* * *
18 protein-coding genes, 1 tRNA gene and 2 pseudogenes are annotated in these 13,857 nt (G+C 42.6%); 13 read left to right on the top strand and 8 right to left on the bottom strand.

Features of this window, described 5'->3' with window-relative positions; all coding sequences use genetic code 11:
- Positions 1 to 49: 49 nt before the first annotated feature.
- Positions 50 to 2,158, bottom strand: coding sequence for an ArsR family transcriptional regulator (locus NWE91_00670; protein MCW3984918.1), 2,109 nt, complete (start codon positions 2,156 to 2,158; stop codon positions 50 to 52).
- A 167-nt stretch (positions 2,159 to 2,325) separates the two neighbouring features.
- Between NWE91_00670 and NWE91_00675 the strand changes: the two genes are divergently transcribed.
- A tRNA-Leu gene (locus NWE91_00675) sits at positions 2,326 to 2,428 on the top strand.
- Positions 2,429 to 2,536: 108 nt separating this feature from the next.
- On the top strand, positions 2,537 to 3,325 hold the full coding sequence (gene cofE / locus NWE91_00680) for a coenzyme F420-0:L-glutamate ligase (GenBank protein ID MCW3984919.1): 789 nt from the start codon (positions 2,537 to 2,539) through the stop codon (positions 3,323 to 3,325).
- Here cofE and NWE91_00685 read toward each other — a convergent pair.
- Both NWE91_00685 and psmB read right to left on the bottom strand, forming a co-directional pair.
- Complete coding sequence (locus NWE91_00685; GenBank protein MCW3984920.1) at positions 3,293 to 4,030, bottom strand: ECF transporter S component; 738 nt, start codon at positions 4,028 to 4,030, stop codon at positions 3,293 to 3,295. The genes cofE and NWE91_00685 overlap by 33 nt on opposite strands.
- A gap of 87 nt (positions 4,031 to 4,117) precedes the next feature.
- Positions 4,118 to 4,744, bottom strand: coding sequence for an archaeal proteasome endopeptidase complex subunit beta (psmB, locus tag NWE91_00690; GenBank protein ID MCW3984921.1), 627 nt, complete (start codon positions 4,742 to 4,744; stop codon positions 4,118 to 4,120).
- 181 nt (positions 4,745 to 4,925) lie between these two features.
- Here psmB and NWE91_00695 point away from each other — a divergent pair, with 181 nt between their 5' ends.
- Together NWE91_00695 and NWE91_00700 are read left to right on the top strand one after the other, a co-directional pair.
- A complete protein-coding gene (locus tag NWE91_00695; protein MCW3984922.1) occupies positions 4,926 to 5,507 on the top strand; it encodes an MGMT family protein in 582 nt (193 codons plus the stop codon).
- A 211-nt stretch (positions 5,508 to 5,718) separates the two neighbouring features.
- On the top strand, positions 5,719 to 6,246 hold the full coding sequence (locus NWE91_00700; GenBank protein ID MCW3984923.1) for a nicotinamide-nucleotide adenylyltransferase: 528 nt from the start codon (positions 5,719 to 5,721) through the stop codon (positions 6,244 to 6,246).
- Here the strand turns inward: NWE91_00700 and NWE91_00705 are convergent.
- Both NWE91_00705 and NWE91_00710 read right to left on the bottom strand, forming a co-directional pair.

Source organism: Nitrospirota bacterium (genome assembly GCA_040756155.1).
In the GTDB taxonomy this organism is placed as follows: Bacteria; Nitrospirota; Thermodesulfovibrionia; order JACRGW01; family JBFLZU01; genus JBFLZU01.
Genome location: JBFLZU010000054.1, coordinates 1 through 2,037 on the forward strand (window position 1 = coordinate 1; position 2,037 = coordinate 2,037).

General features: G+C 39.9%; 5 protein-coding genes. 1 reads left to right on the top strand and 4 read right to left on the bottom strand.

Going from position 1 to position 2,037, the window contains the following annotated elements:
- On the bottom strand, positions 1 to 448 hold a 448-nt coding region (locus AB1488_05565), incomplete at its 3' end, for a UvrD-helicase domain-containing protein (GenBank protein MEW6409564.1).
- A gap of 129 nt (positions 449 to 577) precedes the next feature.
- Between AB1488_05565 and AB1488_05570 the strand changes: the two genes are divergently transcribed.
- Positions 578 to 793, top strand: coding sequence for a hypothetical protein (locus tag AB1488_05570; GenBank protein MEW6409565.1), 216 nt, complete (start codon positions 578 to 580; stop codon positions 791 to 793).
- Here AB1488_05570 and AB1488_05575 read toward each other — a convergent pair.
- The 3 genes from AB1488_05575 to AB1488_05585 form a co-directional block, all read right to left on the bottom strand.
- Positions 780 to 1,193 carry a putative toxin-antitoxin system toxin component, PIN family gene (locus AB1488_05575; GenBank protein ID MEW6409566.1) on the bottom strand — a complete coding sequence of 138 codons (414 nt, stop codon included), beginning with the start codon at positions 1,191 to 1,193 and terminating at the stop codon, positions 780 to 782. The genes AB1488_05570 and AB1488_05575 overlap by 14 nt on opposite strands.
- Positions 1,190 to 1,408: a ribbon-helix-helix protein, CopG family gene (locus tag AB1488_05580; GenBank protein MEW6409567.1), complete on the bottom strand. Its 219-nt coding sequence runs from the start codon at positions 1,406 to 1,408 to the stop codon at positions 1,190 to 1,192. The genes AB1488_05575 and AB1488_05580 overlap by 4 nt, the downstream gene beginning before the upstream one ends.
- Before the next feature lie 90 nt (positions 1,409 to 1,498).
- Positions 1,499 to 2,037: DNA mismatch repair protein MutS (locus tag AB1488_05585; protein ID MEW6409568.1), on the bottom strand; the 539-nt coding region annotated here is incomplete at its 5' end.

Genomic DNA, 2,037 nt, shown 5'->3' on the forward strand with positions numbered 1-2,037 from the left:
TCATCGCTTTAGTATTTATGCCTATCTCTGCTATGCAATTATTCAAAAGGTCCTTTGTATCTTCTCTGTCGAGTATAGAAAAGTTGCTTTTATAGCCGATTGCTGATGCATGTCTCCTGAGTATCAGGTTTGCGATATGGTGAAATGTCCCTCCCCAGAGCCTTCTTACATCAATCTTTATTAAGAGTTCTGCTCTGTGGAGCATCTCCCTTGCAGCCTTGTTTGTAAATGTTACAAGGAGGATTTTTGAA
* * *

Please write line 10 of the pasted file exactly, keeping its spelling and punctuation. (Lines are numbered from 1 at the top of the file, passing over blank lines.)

- Here cofE and NWE91_00685 read toward each other — a convergent pair.